The Public Health Approach to the Worsening Opioid Crisis in the United States Calls for Harm Reduction Strategies to Mitigate the Harm From Opioid Addiction and Overdose Deaths

Document Type

Peer-Reviewed Article

Publication Date



The opioid crisis has devastated the U.S. more than any other country, and the epidemic is getting worse. While opioid prescriptions have decreased by more than 40% from its peak in 2010, unfortunately, opioid-related overdose deaths have not declined but continued to increase. With greater scrutiny on prescription opioids, many users switched to the cheaper and more readily available heroin that drove up heroin-related overdose deaths from 2010 to peak in 2016, being overtaken by the spike in synthetic opioid (mostly fentanyl)-related overdose deaths. The surge in fentanyl-related overdose deaths since 2013 is alarming as fentanyl is more potent and deadly. One thing is certain the opioid crisis is not improving but has become dire with the surge in fentanyl-related overdose deaths. Evidence-based strategies have to be implemented in the U.S. to control this epidemic before it destroys more lives. Other countries, including European countries and Canada, have invested more in harm reduction strategies than the U.S. even though they (especially Europe) do not face anywhere near the level of crisis as the U.S. In the long-run, upstream measures (tackling the social determinants of health) are more effective public health strategies to control the epidemic. In the meantime, however, harm reduction strategies have to be employed to mitigate the harm from addiction and overdose deaths.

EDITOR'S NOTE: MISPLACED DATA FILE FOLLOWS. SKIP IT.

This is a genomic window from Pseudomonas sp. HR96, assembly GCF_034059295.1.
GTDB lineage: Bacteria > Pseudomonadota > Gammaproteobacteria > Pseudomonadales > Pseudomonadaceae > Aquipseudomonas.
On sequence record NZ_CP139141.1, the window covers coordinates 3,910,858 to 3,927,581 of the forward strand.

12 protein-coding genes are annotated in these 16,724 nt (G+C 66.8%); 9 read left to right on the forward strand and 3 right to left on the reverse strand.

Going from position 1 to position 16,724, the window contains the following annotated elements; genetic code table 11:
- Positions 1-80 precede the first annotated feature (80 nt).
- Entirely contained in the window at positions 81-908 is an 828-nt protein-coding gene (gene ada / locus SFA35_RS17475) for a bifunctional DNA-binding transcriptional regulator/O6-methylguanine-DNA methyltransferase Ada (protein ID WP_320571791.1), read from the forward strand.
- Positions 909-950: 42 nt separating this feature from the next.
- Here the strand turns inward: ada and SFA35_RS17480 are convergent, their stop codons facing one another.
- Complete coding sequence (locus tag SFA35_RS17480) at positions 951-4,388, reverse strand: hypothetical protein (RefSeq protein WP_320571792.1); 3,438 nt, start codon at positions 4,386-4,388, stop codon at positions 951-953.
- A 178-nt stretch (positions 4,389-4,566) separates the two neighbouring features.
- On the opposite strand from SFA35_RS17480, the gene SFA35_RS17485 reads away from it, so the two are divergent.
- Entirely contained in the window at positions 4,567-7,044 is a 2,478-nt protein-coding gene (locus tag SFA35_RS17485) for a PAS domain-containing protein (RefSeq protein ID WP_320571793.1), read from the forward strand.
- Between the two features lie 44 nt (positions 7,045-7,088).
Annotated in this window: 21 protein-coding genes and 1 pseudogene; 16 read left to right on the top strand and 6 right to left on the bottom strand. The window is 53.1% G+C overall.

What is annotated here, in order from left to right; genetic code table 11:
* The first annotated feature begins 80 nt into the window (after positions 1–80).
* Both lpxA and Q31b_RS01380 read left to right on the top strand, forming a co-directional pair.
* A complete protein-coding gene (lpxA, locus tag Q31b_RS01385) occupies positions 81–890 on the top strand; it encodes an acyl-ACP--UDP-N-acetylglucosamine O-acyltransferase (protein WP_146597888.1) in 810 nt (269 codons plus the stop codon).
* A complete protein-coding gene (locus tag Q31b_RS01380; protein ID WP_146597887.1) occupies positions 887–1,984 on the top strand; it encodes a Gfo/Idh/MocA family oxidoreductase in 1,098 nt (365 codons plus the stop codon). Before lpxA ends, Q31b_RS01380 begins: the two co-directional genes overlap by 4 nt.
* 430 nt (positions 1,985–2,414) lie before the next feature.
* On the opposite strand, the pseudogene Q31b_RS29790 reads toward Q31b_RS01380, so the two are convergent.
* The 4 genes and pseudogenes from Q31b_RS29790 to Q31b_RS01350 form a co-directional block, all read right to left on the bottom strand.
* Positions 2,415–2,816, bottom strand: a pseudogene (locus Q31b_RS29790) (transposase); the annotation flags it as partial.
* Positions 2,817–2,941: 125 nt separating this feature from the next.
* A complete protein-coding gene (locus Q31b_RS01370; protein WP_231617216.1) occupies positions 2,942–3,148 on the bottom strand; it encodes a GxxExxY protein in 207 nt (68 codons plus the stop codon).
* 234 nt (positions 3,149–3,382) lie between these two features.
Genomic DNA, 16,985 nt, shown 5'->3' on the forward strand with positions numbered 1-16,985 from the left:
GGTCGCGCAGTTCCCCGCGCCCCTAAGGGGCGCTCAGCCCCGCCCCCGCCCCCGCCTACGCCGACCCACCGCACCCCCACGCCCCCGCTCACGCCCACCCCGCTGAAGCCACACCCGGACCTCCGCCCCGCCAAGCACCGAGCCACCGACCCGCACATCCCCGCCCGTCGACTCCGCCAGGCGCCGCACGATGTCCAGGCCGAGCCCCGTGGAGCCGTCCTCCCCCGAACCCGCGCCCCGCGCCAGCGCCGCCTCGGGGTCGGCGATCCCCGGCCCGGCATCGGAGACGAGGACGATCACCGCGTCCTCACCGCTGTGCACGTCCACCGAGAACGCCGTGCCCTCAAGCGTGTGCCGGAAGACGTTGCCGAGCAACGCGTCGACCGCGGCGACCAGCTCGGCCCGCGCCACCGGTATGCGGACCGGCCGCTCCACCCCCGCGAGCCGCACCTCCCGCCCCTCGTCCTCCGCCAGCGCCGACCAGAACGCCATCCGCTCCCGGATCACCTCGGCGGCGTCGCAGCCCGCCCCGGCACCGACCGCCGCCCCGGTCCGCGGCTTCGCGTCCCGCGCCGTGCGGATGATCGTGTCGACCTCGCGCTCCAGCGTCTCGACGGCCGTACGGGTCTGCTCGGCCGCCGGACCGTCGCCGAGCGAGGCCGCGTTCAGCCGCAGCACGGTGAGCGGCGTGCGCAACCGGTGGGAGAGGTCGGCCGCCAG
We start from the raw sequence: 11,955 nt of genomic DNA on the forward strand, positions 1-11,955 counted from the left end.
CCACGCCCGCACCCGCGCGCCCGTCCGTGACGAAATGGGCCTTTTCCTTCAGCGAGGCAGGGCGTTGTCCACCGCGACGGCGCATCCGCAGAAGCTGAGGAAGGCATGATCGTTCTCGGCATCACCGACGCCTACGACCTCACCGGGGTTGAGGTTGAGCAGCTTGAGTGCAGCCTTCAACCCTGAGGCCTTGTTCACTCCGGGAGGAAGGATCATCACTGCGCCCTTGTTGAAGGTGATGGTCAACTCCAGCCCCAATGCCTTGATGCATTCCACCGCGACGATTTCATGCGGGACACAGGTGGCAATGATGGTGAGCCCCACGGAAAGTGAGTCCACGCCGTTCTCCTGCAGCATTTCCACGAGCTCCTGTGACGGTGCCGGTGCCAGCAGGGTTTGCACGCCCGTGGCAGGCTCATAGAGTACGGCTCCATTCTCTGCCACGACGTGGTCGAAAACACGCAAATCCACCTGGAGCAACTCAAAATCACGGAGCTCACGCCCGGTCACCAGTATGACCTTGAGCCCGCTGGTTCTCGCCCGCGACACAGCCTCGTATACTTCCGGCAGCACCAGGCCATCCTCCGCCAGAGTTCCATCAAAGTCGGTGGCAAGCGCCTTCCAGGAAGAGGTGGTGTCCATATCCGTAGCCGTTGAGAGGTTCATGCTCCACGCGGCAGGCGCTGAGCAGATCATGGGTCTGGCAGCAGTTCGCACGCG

Advance online publication December 2021.






Military Medicine


Oxford University Press